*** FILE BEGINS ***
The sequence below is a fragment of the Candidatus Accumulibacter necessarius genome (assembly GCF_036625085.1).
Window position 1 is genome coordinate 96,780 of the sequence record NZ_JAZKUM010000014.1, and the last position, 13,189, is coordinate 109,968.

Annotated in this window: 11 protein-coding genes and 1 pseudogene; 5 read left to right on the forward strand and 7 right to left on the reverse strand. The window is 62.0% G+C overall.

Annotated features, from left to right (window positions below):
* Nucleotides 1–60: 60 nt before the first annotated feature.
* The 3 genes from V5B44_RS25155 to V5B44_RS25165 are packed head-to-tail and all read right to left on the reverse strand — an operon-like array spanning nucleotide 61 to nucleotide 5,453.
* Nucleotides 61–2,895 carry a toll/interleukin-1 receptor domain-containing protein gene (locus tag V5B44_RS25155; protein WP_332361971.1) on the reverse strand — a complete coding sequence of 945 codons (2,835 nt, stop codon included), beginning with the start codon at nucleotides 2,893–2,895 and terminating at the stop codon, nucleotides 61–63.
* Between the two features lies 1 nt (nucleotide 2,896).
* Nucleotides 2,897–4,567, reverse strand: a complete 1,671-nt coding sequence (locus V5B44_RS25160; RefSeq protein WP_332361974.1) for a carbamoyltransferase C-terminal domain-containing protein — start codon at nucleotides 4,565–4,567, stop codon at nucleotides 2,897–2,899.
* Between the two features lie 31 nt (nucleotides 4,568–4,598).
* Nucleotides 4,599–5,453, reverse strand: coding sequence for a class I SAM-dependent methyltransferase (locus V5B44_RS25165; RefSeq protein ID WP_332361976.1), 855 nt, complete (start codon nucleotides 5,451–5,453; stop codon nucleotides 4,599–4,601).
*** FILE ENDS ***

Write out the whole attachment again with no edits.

The sequence below is a fragment of the Candidatus Accumulibacter necessarius genome (assembly GCF_036625085.1).
Window position 1 is genome coordinate 96,780 of the sequence record NZ_JAZKUM010000014.1, and the last position, 13,189, is coordinate 109,968.

Annotated in this window: 11 protein-coding genes and 1 pseudogene; 5 read left to right on the forward strand and 7 right to left on the reverse strand. The window is 62.0% G+C overall.

Annotated features, from left to right (window positions below):
* Nucleotides 1–60: 60 nt before the first annotated feature.
* The 3 genes from V5B44_RS25155 to V5B44_RS25165 are packed head-to-tail and all read right to left on the reverse strand — an operon-like array spanning nucleotide 61 to nucleotide 5,453.
* Nucleotides 61–2,895 carry a toll/interleukin-1 receptor domain-containing protein gene (locus tag V5B44_RS25155; protein WP_332361971.1) on the reverse strand — a complete coding sequence of 945 codons (2,835 nt, stop codon included), beginning with the start codon at nucleotides 2,893–2,895 and terminating at the stop codon, nucleotides 61–63.
* Between the two features lies 1 nt (nucleotide 2,896).
* Nucleotides 2,897–4,567, reverse strand: a complete 1,671-nt coding sequence (locus V5B44_RS25160; RefSeq protein WP_332361974.1) for a carbamoyltransferase C-terminal domain-containing protein — start codon at nucleotides 4,565–4,567, stop codon at nucleotides 2,897–2,899.
* Between the two features lie 31 nt (nucleotides 4,568–4,598).
* Nucleotides 4,599–5,453, reverse strand: coding sequence for a class I SAM-dependent methyltransferase (locus V5B44_RS25165; RefSeq protein ID WP_332361976.1), 855 nt, complete (start codon nucleotides 5,451–5,453; stop codon nucleotides 4,599–4,601).